South Walton’s Tyler Holland dances to the pregame music at Hammond Stadium.

Cowboys Leadoff hitter Kris Allen played a large role in the comeback. Drew Herring reached on an error to start the third inning, advanced off a walk to Jatavious Price and then stole third base to get into prime scoring position. Allen then delivered an infield RBI groundout that got Madison County on the scoreboard.

The following inning Allen supplied the final piece of the rally that tied the game back up. Jaebion Mitchell doubled to right field as part of an impressive 3-for-3 performance and Drew Annett was hit by a pitch to put two runners on base. Herring delivered an RBI single to right field, Price reached on a bunt single and Allen lifted a fly ball deep to center field for a sac-fly RBI that allowed Annett to easily tag up and score the tying run.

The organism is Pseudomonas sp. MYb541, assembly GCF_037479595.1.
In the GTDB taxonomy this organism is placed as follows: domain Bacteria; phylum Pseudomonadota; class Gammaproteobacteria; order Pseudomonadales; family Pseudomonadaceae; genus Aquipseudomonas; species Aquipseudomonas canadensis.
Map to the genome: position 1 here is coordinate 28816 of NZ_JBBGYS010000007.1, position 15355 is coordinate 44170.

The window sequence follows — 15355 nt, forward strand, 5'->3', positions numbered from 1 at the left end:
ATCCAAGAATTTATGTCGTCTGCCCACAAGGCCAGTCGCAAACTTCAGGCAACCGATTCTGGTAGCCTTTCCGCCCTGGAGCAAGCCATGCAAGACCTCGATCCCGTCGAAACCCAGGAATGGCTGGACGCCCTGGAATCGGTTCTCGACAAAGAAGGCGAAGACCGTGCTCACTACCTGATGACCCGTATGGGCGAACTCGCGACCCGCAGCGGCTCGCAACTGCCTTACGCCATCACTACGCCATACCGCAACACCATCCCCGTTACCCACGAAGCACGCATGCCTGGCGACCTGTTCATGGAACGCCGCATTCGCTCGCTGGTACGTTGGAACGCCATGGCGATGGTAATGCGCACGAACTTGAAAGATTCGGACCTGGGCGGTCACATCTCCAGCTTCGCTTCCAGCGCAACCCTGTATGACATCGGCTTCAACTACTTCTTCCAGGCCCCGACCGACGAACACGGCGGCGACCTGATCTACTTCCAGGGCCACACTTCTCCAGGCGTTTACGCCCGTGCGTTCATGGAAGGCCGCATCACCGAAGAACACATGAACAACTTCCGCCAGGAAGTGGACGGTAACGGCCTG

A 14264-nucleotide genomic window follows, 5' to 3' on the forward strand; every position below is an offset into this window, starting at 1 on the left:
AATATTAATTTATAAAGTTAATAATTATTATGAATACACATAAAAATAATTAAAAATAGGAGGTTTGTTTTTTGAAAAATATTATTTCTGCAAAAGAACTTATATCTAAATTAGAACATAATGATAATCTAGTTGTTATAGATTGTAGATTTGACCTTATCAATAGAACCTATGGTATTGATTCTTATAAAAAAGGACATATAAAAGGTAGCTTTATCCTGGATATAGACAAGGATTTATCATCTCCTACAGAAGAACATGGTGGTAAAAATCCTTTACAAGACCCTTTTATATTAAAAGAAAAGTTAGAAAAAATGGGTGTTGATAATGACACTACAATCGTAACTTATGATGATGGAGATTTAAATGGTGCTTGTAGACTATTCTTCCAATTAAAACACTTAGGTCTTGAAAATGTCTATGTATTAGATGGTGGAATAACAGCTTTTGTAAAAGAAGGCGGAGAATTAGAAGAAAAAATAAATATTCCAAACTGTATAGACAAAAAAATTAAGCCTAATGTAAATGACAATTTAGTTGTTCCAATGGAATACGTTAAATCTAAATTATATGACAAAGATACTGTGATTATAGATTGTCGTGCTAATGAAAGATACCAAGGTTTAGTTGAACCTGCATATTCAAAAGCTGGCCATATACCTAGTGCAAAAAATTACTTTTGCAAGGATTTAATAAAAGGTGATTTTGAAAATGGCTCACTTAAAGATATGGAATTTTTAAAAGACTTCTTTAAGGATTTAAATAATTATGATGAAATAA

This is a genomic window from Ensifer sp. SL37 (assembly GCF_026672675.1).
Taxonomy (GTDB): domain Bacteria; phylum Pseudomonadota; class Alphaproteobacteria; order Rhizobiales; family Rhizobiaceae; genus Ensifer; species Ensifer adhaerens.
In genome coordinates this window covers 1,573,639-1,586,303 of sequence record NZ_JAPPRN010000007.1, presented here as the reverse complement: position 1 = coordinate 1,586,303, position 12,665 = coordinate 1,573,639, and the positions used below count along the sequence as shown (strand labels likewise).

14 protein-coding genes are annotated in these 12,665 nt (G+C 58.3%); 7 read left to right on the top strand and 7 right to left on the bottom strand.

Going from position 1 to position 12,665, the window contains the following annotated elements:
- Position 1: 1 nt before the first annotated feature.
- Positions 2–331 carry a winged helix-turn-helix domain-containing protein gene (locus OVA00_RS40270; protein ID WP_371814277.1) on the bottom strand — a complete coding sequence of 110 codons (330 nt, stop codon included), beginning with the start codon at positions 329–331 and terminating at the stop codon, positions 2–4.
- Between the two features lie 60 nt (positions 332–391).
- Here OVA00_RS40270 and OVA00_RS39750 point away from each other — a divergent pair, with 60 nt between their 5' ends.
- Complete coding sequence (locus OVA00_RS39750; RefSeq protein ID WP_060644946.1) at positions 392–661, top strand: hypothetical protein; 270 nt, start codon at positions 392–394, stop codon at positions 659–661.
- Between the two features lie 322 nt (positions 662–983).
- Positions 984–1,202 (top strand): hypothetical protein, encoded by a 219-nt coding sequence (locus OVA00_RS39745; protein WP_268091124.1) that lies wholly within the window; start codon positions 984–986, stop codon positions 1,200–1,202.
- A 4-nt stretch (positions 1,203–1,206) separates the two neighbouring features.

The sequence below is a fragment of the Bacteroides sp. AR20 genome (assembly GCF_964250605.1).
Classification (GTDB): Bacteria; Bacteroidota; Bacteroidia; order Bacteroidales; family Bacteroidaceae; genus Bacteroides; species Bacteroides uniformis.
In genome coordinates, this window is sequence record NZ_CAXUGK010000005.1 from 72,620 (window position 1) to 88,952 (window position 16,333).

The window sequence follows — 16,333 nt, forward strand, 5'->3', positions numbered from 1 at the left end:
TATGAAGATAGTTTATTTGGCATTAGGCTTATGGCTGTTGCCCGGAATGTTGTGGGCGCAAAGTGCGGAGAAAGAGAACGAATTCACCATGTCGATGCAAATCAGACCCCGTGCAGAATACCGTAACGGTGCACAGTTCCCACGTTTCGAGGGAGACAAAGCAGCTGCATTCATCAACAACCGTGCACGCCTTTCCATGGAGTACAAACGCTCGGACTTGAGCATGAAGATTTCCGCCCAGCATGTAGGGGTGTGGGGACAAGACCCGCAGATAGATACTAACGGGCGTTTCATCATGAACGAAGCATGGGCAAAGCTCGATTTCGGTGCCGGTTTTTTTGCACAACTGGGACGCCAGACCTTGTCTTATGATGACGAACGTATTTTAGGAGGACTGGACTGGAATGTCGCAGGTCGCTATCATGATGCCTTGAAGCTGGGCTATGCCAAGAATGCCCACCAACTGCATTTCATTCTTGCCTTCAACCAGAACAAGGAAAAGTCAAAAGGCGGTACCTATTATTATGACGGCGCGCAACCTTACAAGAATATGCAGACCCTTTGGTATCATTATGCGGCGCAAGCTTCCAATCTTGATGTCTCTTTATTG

Madison County was aggressive early in counts against Seahawks ace Adam Richards, putting the ball in play and relying on speed and athleticism to help generate offense. The team connected for eight hits and had base runners in all but the first inning.

“We just keep a fast-paced game,” Barrs said. “With our pitchers, we like rhythm and we don’t like the defense to be on their heels, so we like the guys throwing for strikes to put it in play and we’ll make the play. Offensively, it is the same thing. If we get a guy on we move him over. That’s what we do all year is we get him on, get him over and get him in.”